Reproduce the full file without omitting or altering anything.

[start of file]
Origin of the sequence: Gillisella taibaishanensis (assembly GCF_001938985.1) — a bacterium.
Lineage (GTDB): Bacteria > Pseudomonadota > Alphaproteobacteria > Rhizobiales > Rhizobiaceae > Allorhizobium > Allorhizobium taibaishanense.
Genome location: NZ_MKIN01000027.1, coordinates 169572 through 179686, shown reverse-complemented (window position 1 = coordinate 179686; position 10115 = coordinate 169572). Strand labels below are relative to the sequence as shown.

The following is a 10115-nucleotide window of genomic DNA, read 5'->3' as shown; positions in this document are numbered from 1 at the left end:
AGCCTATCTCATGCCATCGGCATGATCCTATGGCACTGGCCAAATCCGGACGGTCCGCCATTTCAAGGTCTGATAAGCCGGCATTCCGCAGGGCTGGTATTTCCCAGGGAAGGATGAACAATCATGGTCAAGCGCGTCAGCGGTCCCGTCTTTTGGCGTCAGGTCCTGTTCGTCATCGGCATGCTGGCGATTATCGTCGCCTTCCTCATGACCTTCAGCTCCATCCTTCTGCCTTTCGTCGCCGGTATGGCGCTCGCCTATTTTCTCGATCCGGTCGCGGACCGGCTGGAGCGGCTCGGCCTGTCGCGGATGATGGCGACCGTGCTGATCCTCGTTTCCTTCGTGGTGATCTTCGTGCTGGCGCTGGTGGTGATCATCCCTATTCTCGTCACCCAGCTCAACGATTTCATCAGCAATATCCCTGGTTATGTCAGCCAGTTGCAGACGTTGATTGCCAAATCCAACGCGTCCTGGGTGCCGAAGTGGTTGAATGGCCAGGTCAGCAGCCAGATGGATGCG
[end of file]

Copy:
Origin of the sequence: Gillisella taibaishanensis (assembly GCF_001938985.1) — a bacterium.
Lineage (GTDB): Bacteria > Pseudomonadota > Alphaproteobacteria > Rhizobiales > Rhizobiaceae > Allorhizobium > Allorhizobium taibaishanense.
Genome location: NZ_MKIN01000027.1, coordinates 169572 through 179686, shown reverse-complemented (window position 1 = coordinate 179686; position 10115 = coordinate 169572). Strand labels below are relative to the sequence as shown.

The following is a 10115-nucleotide window of genomic DNA, read 5'->3' as shown; positions in this document are numbered from 1 at the left end:
AGCCTATCTCATGCCATCGGCATGATCCTATGGCACTGGCCAAATCCGGACGGTCCGCCATTTCAAGGTCTGATAAGCCGGCATTCCGCAGGGCTGGTATTTCCCAGGGAAGGATGAACAATCATGGTCAAGCGCGTCAGCGGTCCCGTCTTTTGGCGTCAGGTCCTGTTCGTCATCGGCATGCTGGCGATTATCGTCGCCTTCCTCATGACCTTCAGCTCCATCCTTCTGCCTTTCGTCGCCGGTATGGCGCTCGCCTATTTTCTCGATCCGGTCGCGGACCGGCTGGAGCGGCTCGGCCTGTCGCGGATGATGGCGACCGTGCTGATCCTCGTTTCCTTCGTGGTGATCTTCGTGCTGGCGCTGGTGGTGATCATCCCTATTCTCGTCACCCAGCTCAACGATTTCATCAGCAATATCCCTGGTTATGTCAGCCAGTTGCAGACGTTGATTGCCAAATCCAACGCGTCCTGGGTGCCGAAGTGGTTGAATGGCCAGGTCAGCAGCCAGATGGATGCG